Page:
This week we are looking for the new covenant in the Old Testament of the Bible.
Most Christians have a tendency to think about the Old Testament as being all about the old covenant, and the New Testament all about the new. That is generally true, but it doesn’t mean there is no new covenant in the Old Testament and no old covenant in the New. The old covenant in the New Testament is represented primarily by the Pharisees who based their righteousness on the law and their supposed following of the law by twisting of the truth around their own arrogance.
Today we honor those men and women who have served their country on behalf of us all. They answered the call. They gave the best years of their lives to protect our freedoms. They put themselves in harm’s way. They put themselves between danger and us. They stood in the gap. Whatever you personally feel about the wars that have been fought in our lifetime and whether they were necessary, it doesn’t change one bit the story for those who went. They were all doing what one should do for one’s country.
Those were the days my friend
We thought they’d never end
We’d sing and dance forever and a day
We’d live the life we choose
We’d fight and never lose
Those were the days, oh yes those were the days
– words by Gene Raskin
One of our readers pointed out in a comment about yesterday’s Catch that the new “OK boomer” saying is just a timeless reaction of young people to the nostalgia and condescension of the older generation. It happens with every generation. Grandparents pine for the old days when they were young and they decry the way things are, blaming everything on the current younger generation. While the young people try to grapple with current realities and consider their grandparents too old and out of touch to bother with.
As if we needed one more reason to be divided. On top of huge chasms in politics, conservative and liberal philosophies, racial divides, and the ever widening gulf between the haves and the have-nots, we now have a generational divide fueled by a movement started on social media and legitimized on the floor of the New Zealand Parliament as “OK boomer.”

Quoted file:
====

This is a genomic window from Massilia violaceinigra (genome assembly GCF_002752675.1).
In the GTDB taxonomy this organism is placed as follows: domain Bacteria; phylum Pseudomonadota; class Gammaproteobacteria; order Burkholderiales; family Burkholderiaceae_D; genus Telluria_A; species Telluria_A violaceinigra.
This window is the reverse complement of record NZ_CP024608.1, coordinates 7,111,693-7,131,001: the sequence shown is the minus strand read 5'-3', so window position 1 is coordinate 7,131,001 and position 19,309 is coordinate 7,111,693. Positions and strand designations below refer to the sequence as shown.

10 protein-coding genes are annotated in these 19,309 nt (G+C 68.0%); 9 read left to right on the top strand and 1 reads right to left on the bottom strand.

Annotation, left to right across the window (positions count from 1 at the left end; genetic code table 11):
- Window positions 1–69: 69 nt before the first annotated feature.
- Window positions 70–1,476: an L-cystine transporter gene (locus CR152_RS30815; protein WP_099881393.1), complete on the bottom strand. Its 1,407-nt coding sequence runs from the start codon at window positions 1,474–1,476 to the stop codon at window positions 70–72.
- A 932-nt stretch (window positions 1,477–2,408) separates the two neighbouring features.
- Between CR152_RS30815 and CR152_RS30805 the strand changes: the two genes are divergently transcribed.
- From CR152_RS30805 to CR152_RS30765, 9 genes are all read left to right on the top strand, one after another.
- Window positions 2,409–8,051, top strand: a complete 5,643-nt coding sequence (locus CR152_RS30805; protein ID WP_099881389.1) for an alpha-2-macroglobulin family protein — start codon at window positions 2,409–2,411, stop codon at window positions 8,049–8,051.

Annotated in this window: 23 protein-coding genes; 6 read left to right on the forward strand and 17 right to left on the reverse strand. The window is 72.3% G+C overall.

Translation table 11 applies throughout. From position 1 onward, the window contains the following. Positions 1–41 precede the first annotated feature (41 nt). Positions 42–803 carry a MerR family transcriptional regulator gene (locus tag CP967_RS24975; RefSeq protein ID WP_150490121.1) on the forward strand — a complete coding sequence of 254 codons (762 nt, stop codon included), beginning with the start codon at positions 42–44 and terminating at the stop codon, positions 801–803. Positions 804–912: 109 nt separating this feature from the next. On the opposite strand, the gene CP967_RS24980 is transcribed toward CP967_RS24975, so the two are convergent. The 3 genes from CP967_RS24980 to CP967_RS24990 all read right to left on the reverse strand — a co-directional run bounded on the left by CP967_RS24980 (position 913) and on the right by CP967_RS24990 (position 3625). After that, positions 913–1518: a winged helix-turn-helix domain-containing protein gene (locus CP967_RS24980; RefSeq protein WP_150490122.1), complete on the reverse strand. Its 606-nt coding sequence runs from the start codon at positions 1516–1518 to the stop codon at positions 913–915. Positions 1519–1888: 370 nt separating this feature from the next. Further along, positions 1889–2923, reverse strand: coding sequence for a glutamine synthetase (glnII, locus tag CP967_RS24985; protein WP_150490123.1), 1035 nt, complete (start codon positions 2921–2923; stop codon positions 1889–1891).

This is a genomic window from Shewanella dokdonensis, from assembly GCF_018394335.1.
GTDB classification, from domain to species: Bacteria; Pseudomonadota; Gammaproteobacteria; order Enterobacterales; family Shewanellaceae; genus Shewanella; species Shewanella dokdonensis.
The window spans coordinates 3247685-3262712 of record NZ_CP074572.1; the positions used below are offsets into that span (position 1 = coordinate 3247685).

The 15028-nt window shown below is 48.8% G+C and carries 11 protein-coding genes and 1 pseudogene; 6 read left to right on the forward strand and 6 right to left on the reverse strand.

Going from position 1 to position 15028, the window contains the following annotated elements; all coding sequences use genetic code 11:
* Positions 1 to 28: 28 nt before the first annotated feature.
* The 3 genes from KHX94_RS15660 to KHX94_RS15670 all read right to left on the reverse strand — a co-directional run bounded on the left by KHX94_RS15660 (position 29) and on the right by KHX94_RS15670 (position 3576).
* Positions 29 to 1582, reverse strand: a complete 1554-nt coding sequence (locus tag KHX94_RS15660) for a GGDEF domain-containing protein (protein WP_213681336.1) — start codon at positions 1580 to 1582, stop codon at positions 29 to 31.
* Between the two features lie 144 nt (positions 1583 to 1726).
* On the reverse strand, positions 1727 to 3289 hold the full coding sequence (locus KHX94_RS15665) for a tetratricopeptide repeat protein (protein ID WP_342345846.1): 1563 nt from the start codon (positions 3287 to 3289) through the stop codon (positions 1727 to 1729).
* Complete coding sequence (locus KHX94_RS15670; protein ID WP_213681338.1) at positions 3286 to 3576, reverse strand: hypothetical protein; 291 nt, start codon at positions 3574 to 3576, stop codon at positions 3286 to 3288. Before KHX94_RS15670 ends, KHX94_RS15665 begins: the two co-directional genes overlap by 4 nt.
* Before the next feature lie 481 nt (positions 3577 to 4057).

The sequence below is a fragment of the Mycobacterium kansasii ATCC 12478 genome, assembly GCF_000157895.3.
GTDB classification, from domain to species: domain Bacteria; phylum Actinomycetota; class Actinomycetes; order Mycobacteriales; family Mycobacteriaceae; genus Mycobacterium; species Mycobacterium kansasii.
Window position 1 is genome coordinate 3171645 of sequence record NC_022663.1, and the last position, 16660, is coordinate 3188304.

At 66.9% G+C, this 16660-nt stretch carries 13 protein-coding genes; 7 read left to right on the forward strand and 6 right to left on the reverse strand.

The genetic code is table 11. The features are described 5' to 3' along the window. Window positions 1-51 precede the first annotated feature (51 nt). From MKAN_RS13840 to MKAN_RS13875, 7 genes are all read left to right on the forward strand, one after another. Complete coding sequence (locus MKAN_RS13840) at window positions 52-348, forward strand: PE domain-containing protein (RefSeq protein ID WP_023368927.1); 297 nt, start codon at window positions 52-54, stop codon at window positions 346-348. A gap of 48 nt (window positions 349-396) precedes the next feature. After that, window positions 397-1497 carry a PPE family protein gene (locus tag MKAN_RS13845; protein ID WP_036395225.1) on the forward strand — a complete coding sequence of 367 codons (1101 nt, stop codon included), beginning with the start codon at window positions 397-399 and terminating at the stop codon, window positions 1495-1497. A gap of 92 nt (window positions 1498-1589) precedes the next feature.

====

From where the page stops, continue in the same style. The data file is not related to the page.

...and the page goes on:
It’s been on my mind ever since. Ever since Ron Ritchie handed me his old New American Standard version of the New Testament — the one like we all had in 1970 that was all marked up with lines and colored pencils and highlighters — and asked me if my name was in it. It threw me at first because I wasn’t sure what he meant. Did he mean was my name physically in that Bible? Had he written my name in there? Had I? Since he is in that last few weeks of his life, and this particular Bible with the handmade leather cover was a sort of trophy from the Jesus Movement, had he gotten it out for nostalgia’s sake to remember those years? I was surprised he still had it. Or maybe he’s still using it. I’m pretty sure mine is in the attic somewhere.
Much to the chagrin of the pastor, Secret Service agents, relatives and fellow church members who encouraged him not to, former President Jimmy Carter showed up to teach an adult Bible class of over 400 people at the Maranatha Baptist Church in Plains, Georgia, after falling and fracturing his pelvis only two weeks previous. The pastor gave the reason for Carters insistence as: “He is pouring out that you might see Christ while he is suffering.”
Oak Street on Halloween.
It’s the morning after. Masks are down. Costumes on the floor. Decorations will come down later today and be packed away in the “Halloween” box for another year. The only indications of what went on last night are the candy wrappers in the street that eluded our brooms while we were trying to clean up in the darkness last night.